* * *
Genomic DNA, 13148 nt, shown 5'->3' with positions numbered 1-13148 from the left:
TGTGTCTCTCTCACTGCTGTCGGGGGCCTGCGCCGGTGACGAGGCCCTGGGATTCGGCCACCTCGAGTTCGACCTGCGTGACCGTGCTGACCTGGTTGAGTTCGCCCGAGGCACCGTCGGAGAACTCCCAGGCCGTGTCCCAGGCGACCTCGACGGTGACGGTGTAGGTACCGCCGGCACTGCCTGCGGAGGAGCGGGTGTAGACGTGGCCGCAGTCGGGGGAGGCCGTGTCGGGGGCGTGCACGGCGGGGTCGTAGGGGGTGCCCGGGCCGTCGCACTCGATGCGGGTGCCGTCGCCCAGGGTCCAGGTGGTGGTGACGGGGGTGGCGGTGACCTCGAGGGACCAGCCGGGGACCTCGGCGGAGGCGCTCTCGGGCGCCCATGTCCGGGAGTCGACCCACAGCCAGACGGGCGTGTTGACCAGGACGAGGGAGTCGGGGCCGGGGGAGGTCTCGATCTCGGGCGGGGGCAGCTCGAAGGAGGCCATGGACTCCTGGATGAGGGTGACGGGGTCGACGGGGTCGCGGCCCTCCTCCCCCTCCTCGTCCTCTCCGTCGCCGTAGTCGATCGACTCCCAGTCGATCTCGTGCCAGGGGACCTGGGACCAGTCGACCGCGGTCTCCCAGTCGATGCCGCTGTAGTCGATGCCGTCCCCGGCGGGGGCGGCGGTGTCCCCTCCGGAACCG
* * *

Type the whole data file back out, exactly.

Genomic DNA, 13148 nt, shown 5'->3' with positions numbered 1-13148 from the left:
TGTGTCTCTCTCACTGCTGTCGGGGGCCTGCGCCGGTGACGAGGCCCTGGGATTCGGCCACCTCGAGTTCGACCTGCGTGACCGTGCTGACCTGGTTGAGTTCGCCCGAGGCACCGTCGGAGAACTCCCAGGCCGTGTCCCAGGCGACCTCGACGGTGACGGTGTAGGTACCGCCGGCACTGCCTGCGGAGGAGCGGGTGTAGACGTGGCCGCAGTCGGGGGAGGCCGTGTCGGGGGCGTGCACGGCGGGGTCGTAGGGGGTGCCCGGGCCGTCGCACTCGATGCGGGTGCCGTCGCCCAGGGTCCAGGTGGTGGTGACGGGGGTGGCGGTGACCTCGAGGGACCAGCCGGGGACCTCGGCGGAGGCGCTCTCGGGCGCCCATGTCCGGGAGTCGACCCACAGCCAGACGGGCGTGTTGACCAGGACGAGGGAGTCGGGGCCGGGGGAGGTCTCGATCTCGGGCGGGGGCAGCTCGAAGGAGGCCATGGACTCCTGGATGAGGGTGACGGGGTCGACGGGGTCGCGGCCCTCCTCCCCCTCCTCGTCCTCTCCGTCGCCGTAGTCGATCGACTCCCAGTCGATCTCGTGCCAGGGGACCTGGGACCAGTCGACCGCGGTCTCCCAGTCGATGCCGCTGTAGTCGATGCCGTCCCCGGCGGGGGCGGCGGTGTCCCCTCCGGAACCG